But Roth—and Mike Myers and B.J. Novak, for that matter—isn’t a big enough player for his appearance to do the movie any real harm. Unfortunately, the more damning allegation is that if I am completely honest with myself, there are a couple of moments where Inglourious Basterds simply drags, and on this most recent re-viewing I think I’ve figured out why.

The movie is divided into five chapters, each running anywhere from 19- to 45-minutes. Each chapter essentially functions as a short movie of its own, with its own plot and its own character arcs. The chapters are complete, but they are narratively unsatisfying on their own, as they depend on what came before and/or after to be fully appreciated. So, for example, Shoshanna fleeing at the end of Chapter 1 clearly concludes Chapter 1, but we need Chapters 2–5 to make sense of the rest of her story.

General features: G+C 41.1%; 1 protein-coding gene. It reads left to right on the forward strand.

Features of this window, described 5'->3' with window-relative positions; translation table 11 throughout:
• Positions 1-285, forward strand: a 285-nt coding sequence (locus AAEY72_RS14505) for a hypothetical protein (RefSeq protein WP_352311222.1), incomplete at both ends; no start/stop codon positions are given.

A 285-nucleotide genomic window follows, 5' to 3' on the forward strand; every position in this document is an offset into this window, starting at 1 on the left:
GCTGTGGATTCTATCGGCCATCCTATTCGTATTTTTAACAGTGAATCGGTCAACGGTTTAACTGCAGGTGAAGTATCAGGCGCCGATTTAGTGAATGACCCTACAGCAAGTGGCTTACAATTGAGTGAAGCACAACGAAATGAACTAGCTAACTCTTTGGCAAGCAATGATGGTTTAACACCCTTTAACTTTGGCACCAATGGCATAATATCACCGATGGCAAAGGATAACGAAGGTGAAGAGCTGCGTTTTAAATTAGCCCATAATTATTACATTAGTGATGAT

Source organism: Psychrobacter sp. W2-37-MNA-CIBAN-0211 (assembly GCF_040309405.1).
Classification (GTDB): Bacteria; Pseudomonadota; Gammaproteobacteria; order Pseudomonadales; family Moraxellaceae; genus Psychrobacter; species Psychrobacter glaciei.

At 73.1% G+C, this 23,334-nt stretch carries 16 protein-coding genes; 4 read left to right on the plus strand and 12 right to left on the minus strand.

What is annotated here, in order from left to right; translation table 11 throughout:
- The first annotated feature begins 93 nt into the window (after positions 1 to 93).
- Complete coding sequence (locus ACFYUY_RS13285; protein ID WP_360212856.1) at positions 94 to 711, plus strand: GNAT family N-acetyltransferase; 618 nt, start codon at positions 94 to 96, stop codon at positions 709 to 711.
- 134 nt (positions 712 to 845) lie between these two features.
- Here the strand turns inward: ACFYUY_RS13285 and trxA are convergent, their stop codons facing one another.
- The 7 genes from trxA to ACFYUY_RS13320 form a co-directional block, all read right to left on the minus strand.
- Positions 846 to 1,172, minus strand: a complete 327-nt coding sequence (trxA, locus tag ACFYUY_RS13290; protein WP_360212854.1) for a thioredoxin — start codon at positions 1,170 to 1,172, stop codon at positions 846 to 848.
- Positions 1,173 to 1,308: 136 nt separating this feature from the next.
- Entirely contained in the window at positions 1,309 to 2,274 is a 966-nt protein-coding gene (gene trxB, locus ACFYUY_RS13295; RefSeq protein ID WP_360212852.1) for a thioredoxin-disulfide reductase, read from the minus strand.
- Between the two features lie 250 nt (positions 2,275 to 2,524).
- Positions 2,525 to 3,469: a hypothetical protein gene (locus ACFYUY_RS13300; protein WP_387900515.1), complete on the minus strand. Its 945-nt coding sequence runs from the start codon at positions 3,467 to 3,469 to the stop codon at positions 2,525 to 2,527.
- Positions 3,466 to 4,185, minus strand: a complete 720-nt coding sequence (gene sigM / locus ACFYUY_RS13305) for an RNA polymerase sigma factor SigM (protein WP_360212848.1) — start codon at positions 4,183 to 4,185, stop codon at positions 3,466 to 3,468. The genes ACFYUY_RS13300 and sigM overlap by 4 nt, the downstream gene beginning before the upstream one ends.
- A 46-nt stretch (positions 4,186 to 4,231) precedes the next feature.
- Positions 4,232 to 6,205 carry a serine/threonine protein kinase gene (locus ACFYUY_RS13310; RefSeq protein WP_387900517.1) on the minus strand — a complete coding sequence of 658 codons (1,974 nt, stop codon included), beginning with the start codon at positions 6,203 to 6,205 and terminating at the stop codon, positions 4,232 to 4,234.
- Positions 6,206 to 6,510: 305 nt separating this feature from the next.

The important point here though is that there are two structures at play: one, the structure of the individual chapter; two, the structure of the movie overall. The movie drags when the structure of the one is not in concert with the structure of the other.

That the early chapters include their own structure is fine, as audience members are open to receiving information early in a picture. But by Chapter 5, which begins at the 2:09 mark, we are ready to move. Everything has prepared us for the impending climax. The stage is set. The plan put into action. And then… we cut from the showdown to a negotiation? I understand that this digression is necessary for the rest of Chapter 5 to work, and I understand that it probably belongs around this point in the chapter; the problem is that it doesn’t belong at this point in the movie, and taking us here now only slows things down when we should be speeding forward. Once Tarantino opens the door on the premiere of Nation’s Pride, he shouldn’t leave the theater until the mother burns.